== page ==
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Who Decides Who Gets To Play What Organs And Why?


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Guest Roffensis

:P:P

================

 

Mistakes or not, I recall this organ as it was before. Reversing everything would result in the previous mistakes.

 

Always a glorious sound, it nevertheless suffered (and still suffers) from bad siting, "the distant rumble of thunder" from the triforium and possibly the most ineffective Hill Tuba in history.

 

This was always an organ  less than pure in it's origins, and it would be a brave consultant who decided upon an ideal restoration rather than an attempt to improve what is there. The problem will always be the siting of the instrument I'm afraid, because the side aisles are quite small and the nave isn't terribly wide.

 

Of course, a  new free standing Mander at the crossing would be nice, but I feel sure that someone would say it spoiled the view!

 

MM

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Guest paul@trinitymusic.karoo.co.uk

 

 

There is a relatively recent recording of Selby Abbey available. It is a typically well-filled Amphion recording of the present organist Dr.Roger Tebbett. This was made about six years ago and I';m sure it is still in stock.

 

Selby may not be much changed on paper, but those changes are pretty obvious aurally. I agree that this one-typically English instrument deserves to have those changes reversed, but the expense will be sustantial and a rebuild is not overdue mechanically-speaking. Meantime, there are a number of good similar-period Hills around. There's Carlo Curley's favourite at Holbrook, Suffolk and one of my favourites is at Peterborough Cathedral which I fully expect has been restored to splendid correct voice by H&H's recent work. It was really lovely before the fire. Anyone want to suggest others? It was a shame that HN&B went to the wall, though as many now know, the fact that financial reins were held by non-organbuilders must have been a problem.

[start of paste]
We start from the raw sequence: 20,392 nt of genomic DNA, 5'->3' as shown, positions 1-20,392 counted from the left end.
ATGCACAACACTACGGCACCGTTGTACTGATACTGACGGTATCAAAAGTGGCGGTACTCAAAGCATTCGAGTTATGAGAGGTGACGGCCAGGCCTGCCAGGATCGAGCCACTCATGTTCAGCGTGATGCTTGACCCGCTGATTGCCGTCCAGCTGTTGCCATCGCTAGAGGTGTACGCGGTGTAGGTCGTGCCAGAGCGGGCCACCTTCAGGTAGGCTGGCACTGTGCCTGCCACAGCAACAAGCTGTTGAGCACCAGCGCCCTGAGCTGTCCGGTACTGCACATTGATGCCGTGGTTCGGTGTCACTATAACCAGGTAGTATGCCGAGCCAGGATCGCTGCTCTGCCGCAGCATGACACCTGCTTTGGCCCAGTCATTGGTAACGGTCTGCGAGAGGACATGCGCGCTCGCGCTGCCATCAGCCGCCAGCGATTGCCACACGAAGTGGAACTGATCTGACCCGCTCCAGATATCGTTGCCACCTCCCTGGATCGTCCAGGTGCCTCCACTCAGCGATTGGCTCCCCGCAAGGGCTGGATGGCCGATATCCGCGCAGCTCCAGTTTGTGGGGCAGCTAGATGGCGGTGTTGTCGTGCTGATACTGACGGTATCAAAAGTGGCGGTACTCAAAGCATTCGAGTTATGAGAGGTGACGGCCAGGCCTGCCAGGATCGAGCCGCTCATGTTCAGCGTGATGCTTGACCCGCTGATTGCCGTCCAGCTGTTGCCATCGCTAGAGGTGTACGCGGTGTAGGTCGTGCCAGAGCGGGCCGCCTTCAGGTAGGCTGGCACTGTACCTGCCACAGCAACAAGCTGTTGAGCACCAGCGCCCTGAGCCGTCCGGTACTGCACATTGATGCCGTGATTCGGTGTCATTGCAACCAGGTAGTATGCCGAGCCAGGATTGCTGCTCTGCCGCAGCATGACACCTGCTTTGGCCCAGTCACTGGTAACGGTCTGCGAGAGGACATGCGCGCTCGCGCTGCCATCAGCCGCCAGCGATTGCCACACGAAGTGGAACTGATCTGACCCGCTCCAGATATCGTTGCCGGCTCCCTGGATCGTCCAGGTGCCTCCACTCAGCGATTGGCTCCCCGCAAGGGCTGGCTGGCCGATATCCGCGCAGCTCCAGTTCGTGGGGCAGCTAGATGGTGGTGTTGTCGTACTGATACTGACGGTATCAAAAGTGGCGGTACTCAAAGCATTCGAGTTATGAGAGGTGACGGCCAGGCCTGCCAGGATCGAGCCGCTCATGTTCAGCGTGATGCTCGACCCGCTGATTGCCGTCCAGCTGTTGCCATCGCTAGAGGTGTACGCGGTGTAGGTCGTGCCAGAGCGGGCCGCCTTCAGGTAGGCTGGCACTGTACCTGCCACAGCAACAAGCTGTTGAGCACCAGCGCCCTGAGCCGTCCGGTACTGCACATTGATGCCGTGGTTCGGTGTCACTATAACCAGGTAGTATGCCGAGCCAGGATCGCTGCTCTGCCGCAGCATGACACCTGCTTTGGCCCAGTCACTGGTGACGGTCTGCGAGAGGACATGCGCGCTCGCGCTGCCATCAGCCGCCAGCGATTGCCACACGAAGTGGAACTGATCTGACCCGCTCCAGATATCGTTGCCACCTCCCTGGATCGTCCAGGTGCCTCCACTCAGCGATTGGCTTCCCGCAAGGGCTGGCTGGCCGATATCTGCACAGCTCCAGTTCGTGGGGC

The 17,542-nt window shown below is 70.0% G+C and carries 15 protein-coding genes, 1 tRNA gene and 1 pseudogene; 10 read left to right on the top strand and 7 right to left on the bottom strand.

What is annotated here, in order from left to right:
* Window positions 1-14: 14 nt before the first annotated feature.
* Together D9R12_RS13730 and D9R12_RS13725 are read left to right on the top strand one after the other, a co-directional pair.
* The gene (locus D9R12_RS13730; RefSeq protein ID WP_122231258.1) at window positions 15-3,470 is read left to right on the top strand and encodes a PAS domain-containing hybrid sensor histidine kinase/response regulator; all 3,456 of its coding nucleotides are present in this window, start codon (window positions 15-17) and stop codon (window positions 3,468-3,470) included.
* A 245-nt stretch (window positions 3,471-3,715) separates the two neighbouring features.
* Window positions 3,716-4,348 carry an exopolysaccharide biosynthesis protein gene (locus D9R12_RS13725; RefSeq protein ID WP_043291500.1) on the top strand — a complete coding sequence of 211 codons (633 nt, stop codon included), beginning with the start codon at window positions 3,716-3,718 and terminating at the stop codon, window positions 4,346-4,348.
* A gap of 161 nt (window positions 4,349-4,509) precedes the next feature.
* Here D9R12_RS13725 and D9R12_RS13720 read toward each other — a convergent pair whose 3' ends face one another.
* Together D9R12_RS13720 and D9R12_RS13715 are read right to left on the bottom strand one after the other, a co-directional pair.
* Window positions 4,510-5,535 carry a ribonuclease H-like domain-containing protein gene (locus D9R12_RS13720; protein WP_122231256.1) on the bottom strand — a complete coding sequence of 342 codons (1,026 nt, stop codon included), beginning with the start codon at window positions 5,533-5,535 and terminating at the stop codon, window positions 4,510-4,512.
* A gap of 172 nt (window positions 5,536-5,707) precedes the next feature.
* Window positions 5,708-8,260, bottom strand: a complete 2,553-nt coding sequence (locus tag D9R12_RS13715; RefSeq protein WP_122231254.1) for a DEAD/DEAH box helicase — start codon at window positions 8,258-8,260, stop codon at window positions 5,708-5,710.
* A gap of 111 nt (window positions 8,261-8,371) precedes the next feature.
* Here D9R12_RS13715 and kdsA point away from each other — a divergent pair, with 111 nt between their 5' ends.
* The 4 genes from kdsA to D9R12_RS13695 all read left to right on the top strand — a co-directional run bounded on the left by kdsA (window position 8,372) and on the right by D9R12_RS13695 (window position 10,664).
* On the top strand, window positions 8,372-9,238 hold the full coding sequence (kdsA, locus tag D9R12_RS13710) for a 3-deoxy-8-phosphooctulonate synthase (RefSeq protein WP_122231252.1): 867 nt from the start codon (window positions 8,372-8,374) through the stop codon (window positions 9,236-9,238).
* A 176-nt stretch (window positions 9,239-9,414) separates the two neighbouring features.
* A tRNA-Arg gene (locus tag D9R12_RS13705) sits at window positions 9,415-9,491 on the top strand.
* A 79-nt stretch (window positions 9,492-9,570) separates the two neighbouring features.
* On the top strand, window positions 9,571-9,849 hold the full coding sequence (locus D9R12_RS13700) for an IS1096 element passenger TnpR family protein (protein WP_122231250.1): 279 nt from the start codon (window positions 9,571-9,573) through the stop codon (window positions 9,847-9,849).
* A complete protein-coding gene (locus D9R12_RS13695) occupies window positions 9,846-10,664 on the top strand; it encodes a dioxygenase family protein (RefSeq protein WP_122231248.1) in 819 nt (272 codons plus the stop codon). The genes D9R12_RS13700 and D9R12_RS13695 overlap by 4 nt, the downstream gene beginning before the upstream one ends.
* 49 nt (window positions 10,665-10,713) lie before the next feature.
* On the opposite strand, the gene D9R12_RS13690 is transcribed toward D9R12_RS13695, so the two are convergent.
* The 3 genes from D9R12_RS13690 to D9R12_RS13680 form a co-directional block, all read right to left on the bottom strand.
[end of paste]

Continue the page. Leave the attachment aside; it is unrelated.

I knew a number of HN&B men and admired (in particular) their mechanical work and the comfort of their consoles - square pistons excepted, though no doubt these were designed to be easy to see (which they were) and impossible to drift round and come unscrewed. They also chewed lumps off over-energetic knuckles.

I think where HN&B went wrong was agreeing/offering to put neo-classical ranks into romantic organs which they did so obviously and thoroughly in several caseas. The Lichfield cathedral instrument (now really wonderfully restored and enlarged) was a classic case.

 

The few HN&B (John Norman ear) instruments that were completely new were very interesting, fresh and exciting. I would nominate the Mormon Tabernale, Hyde Park and Chapel Organ Ellesmere College, Shropshire as examples. In both cases the majority of the fluework was superb. I have to add a rider to that, however: I still dislike the chorus mixtures. Each rank seemed to be voiced with as much harmonic as possible. While a bright unison rank (15th, 22nd etc.) can get away with audible first and second harmonics, but the time a 19th does it too, you get overtones of an out-opf-tune D when you play a C with the mixture drawn!

 

The old RCO organ at Kensington Gore, the Great Mixture had to be sent back and it was eventually softened by the makers. It was still not everyone's idea of perfection. The Pedal Mixture III did not go back, and (correct me if I'm wrong) I remember this as being the loudest stop on the organ.

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Guest paul@trinitymusic.karoo.co.uk

 

P.S. My humble apologies to anyone who struggled to read the above post. I intended to proof-read my reply to make it fit for human consumption and pressed the wrong button and submitted it ahead of the correction stage! Now it's out there in the ether and a tricky read, sorry.

 

Oops!

P.